During a coaching session a client mentioned how much she loved teaching. She looked forward to being in the classroom. Colour was really important to her. She brought a tool box full of coloured markers and other supplies that she used to teach in an interactive way that involved lots of visual work and colour.
We had been working on issues around getting other work done, prioritizing, and so on. I asked her if she brought the toolbox of markers out to do her preparation or to work on her research.
She didn’t. She did her preparation, and her writing and other tasks, in a standard office. Sitting at a desk. Using a computer. Hmmmm.
What is your office like?
The environment in which you work contributes to your ability to work effectively. And yet most of us don’t really think about tailoring that environment to our needs.
If you do any of your work at home, your home office is a space that you have considerable control over. It doesn’t also serve as the face of the organization to students and other visitors. There is no need to fit in with the offices around it. In fact, it makes sense for it to fit in with the home around it, a home that probably also reflects your personality.
However, even at work you have some control over your working environment.
- If you find it easier to make initial notes on flipchart paper with colourful markers then get a flipchart and keep a box of markers on your desk.
- Hang art that inspires and nourishes you on the wall. Or put a sculpture on your desk.
- Bring in a small area rug that makes your space feel more “you”.
- Arrange the furniture in the way that feels most comfortable to you.
There is no One Right Way
Some people feel most comfortable, and do their best work, if they dress the part of professional. They make a clear distinction between themselves and their students through dress, mannerisms, and office decor. I had a colleague who arranged his office furniture so that the desk was between him and the door, and students sat across the desk from him when they came for meetings.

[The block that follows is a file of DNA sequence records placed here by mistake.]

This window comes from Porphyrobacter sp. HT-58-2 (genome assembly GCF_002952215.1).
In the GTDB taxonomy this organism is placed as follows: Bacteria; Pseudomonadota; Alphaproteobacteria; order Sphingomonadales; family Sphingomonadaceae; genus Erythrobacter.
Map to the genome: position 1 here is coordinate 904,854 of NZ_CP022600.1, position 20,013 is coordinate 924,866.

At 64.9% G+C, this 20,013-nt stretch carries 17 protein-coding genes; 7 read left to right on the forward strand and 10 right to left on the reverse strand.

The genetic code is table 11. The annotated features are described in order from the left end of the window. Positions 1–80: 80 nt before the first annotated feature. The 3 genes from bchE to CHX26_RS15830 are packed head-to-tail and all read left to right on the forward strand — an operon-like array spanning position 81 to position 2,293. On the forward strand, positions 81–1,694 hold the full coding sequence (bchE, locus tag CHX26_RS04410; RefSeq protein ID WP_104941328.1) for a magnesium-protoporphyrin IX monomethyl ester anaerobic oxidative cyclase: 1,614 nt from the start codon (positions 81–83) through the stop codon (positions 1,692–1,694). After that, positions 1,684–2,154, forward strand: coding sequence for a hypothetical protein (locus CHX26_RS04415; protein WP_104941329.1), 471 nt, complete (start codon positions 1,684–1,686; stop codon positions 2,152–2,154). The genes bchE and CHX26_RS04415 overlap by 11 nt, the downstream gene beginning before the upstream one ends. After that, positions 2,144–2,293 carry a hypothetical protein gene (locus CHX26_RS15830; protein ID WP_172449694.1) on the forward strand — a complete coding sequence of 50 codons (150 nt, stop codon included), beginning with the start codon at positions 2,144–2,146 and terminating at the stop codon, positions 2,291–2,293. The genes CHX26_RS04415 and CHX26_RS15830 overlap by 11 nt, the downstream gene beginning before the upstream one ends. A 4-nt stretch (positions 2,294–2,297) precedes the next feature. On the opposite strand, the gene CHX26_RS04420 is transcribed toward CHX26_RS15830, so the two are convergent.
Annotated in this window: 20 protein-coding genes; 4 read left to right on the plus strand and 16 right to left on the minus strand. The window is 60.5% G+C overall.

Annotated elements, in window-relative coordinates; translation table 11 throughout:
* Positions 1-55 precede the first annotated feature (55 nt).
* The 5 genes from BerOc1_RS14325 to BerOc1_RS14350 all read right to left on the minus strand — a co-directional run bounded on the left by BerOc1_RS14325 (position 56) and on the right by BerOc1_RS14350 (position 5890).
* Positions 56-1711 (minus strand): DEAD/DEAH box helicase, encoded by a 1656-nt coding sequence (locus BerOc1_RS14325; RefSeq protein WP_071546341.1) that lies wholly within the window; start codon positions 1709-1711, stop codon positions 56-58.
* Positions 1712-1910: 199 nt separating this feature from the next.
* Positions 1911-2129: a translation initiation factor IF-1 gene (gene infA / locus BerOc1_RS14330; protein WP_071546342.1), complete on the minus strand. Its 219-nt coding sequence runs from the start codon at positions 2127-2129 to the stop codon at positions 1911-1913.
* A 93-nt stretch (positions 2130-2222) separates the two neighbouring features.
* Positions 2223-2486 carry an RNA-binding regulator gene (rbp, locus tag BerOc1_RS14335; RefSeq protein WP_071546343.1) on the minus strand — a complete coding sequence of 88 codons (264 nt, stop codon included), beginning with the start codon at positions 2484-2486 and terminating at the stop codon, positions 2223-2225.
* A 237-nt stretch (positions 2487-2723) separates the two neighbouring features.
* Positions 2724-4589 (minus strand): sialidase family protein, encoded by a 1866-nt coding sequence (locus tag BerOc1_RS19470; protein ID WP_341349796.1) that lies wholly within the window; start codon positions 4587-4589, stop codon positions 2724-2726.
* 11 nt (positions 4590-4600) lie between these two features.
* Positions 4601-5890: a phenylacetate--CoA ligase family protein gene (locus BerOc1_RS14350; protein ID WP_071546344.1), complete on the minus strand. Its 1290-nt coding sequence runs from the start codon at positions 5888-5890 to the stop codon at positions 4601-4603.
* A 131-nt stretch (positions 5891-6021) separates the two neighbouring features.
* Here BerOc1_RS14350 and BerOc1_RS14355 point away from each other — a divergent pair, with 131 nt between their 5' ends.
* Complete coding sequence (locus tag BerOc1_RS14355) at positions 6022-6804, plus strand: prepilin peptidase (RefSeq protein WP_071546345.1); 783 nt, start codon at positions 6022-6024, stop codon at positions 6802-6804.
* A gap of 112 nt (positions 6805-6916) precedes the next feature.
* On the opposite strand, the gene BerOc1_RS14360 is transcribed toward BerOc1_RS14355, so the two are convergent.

Others are more relaxed and find the fact that they “never have to wear a tie again” one of the great attractions of an academic career. They arrange their office so that there is no physical barrier between them and their students when they meet in their office. Their appearance and manner are more casual.
Some people work best in a very structured environment that is uncluttered and ordered. Others work best when there is lots of colour and need things to be visible to remind them of what is ongoing.
What would happen if you figured out what worked best for you and let go of the shoulds?
Finding your way
I have used the Wish Kit from Jennifer Hofmann to organize my own office and my own work patterns. This is now available for free, along with her other books about organizing space.
In this workbook (which is delivered electronically but I recommend you print out and write on), you are taken through a series of questions that enable you to identify what works and what doesn’t in your space. Instead of focusing on the perfect space and spending a lot of time and money to get there, it focuses on the qualities you need and moving towards a more supportive space gradually within whatever constraints you face (time, money, institutional rules, etc.).
I have returned to the Wish Kit to reflect on my space and make changes. The beauty of a PDF is that you can print it out as many times as you like as your life and work change. You could use it as part of your transition from teaching intensive periods to more research intensive periods: adjusting your office to support the dominant activities of the next few months.
Edited May 31, 2016. Links updated August 17, 2017.